· Write a story about a time you sacrificed something for someone else. Make sure to include your reasoning and feelings.

· Write a poem that includes the emotions that the book made you feel.


· In the book, Mammy kept the children's ages by sticks. How else could she have kept track? Think of as many ways as you can. How do we keep track now?  (This activity can introduce a lesson on calendars, multiplying, etc.)


· Research what crops are grown on a plantation.  Find out what conditions are needed for the crops to grow and possibly plant the crops used in the book at school.

Social Studies

· Locate and research a slave state in the South and a free state in the North in groups.  Present material to class.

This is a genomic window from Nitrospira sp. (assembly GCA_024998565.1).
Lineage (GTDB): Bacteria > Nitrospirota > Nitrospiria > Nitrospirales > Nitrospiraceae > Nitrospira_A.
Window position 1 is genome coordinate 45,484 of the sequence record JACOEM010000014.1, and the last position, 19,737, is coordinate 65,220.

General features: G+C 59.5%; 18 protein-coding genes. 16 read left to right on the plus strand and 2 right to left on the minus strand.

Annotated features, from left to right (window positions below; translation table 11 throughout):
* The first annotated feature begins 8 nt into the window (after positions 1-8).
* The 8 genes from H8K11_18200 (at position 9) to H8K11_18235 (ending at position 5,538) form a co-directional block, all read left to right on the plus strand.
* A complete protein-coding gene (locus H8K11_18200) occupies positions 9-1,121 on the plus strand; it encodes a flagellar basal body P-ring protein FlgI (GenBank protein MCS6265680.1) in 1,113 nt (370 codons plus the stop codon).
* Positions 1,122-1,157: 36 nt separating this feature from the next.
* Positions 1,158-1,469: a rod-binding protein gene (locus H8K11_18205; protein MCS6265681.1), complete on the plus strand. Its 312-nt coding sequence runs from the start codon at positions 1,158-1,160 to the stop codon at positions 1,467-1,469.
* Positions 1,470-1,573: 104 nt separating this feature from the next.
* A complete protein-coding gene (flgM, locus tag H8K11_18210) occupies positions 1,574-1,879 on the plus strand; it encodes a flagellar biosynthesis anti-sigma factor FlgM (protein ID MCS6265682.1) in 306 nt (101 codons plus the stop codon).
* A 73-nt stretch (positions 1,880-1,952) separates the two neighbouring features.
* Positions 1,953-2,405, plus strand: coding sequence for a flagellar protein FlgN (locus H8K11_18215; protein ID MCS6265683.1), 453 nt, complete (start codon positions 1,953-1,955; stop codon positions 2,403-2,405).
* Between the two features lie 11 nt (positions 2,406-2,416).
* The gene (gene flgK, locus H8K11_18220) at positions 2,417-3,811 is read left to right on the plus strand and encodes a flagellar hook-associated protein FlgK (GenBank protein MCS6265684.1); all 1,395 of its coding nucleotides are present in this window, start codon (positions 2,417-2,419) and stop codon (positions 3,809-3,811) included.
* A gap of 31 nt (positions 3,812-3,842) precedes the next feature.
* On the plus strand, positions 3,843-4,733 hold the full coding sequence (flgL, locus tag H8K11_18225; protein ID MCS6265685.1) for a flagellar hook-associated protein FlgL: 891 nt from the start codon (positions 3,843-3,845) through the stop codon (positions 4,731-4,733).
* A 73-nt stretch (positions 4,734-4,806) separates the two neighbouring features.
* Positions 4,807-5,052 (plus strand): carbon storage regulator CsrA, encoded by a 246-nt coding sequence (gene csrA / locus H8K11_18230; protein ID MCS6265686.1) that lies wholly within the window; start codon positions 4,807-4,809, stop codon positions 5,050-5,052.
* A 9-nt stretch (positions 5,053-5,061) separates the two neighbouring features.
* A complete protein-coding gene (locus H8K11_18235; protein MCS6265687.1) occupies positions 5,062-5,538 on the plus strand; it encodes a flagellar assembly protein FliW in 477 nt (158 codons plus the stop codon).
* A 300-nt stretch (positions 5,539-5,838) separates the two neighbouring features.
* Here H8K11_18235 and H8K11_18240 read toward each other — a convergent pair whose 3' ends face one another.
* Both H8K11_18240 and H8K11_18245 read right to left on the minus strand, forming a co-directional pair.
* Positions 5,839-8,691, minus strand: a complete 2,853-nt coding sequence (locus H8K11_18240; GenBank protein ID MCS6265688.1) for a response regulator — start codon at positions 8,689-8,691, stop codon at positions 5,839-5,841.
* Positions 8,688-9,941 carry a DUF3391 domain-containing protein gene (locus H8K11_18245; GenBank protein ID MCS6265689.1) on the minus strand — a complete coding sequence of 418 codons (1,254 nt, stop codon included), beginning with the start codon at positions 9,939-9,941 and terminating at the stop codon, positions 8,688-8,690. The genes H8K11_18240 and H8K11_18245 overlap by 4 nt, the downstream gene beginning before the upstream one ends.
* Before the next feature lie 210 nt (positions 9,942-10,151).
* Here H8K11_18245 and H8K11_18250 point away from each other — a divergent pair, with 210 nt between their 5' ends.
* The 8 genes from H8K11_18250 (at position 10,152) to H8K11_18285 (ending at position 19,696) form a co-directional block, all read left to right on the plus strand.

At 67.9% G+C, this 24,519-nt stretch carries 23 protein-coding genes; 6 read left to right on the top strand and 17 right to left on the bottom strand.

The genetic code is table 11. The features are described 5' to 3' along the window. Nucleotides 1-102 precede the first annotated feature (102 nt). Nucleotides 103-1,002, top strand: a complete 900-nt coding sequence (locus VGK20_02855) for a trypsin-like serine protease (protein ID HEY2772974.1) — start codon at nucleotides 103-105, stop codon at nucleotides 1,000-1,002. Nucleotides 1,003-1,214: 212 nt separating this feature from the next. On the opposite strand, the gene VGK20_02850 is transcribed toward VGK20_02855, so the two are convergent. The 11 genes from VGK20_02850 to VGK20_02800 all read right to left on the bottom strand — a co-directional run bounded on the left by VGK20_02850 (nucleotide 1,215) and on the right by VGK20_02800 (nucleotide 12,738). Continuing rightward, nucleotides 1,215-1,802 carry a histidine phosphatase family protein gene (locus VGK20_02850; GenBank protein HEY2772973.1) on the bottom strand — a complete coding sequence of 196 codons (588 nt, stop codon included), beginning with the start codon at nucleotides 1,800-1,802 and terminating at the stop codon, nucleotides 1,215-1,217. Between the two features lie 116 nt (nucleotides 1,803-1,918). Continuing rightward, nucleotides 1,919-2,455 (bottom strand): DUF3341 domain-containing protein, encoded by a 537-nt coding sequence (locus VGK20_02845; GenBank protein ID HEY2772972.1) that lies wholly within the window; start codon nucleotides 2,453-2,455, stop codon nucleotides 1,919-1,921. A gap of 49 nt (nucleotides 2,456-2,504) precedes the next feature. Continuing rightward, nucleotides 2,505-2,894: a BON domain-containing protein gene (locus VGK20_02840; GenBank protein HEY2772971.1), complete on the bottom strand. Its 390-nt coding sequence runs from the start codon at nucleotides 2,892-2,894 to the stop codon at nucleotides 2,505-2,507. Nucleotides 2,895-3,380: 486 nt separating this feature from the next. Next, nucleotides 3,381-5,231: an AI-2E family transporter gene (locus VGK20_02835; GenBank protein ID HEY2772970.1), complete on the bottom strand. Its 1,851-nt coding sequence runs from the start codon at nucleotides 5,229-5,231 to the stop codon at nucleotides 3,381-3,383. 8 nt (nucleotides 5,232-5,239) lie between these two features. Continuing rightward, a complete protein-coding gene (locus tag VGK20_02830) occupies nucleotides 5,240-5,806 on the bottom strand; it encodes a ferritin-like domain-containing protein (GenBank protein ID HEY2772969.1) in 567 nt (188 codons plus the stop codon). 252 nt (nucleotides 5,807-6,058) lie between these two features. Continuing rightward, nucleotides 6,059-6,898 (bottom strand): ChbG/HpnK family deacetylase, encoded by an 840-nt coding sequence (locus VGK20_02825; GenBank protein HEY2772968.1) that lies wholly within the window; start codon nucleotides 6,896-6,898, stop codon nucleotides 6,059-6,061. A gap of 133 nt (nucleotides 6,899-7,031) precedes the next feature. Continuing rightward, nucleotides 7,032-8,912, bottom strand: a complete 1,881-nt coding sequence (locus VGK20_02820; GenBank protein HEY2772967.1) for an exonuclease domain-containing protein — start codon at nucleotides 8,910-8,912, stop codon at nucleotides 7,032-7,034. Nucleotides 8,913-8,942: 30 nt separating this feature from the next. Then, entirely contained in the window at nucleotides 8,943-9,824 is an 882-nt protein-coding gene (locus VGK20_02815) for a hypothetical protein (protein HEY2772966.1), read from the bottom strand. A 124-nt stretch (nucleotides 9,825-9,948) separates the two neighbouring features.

· Before or after reading this book, discuss and study slavery and/or the Underground Railroad.  Find similarities and differences of the Underground Railroad and slavery as compared to the book.


· Draw how the book made you feel after each chapter or at the end of the book.  A different color could be used for each emotion.
· Illustrate what you picture a real plantation or the “pit school” to look like.

-- Angie West

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Web activity

    To find out about slavery and how it began and what it consisted of go to  PBS's Africans in America Page.  Once you enter into Africans of America click on to part one The Terrible Transformation 1450 – 1750. Then click on to Resource Bank, while in there go to III. From Indentured Servitude to Racial Slavery: c. Modern Voices. Under this section pick two different people to look at once you read their essay write a short paragraph about new things that you learned.